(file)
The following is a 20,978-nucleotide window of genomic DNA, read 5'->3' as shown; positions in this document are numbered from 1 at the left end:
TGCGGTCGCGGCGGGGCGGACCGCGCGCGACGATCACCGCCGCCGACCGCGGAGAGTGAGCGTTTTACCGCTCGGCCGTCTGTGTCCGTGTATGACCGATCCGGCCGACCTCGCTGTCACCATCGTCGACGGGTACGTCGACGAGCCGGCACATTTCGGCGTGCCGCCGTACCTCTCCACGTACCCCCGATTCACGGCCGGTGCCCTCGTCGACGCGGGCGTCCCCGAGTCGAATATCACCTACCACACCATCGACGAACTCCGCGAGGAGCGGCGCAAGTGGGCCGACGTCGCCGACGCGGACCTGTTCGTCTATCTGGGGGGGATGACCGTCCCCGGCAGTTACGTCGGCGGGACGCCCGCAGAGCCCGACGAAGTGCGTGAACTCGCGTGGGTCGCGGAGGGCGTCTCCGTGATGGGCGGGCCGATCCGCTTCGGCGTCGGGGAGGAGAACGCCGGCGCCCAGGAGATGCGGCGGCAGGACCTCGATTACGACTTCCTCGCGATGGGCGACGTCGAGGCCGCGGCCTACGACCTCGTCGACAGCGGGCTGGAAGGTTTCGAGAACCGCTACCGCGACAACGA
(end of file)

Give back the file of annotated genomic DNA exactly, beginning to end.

The following is a 20,978-nucleotide window of genomic DNA, read 5'->3' as shown; positions in this document are numbered from 1 at the left end:
TGCGGTCGCGGCGGGGCGGACCGCGCGCGACGATCACCGCCGCCGACCGCGGAGAGTGAGCGTTTTACCGCTCGGCCGTCTGTGTCCGTGTATGACCGATCCGGCCGACCTCGCTGTCACCATCGTCGACGGGTACGTCGACGAGCCGGCACATTTCGGCGTGCCGCCGTACCTCTCCACGTACCCCCGATTCACGGCCGGTGCCCTCGTCGACGCGGGCGTCCCCGAGTCGAATATCACCTACCACACCATCGACGAACTCCGCGAGGAGCGGCGCAAGTGGGCCGACGTCGCCGACGCGGACCTGTTCGTCTATCTGGGGGGGATGACCGTCCCCGGCAGTTACGTCGGCGGGACGCCCGCAGAGCCCGACGAAGTGCGTGAACTCGCGTGGGTCGCGGAGGGCGTCTCCGTGATGGGCGGGCCGATCCGCTTCGGCGTCGGGGAGGAGAACGCCGGCGCCCAGGAGATGCGGCGGCAGGACCTCGATTACGACTTCCTCGCGATGGGCGACGTCGAGGCCGCGGCCTACGACCTCGTCGACAGCGGGCTGGAAGGTTTCGAGAACCGCTACCGCGACAACGA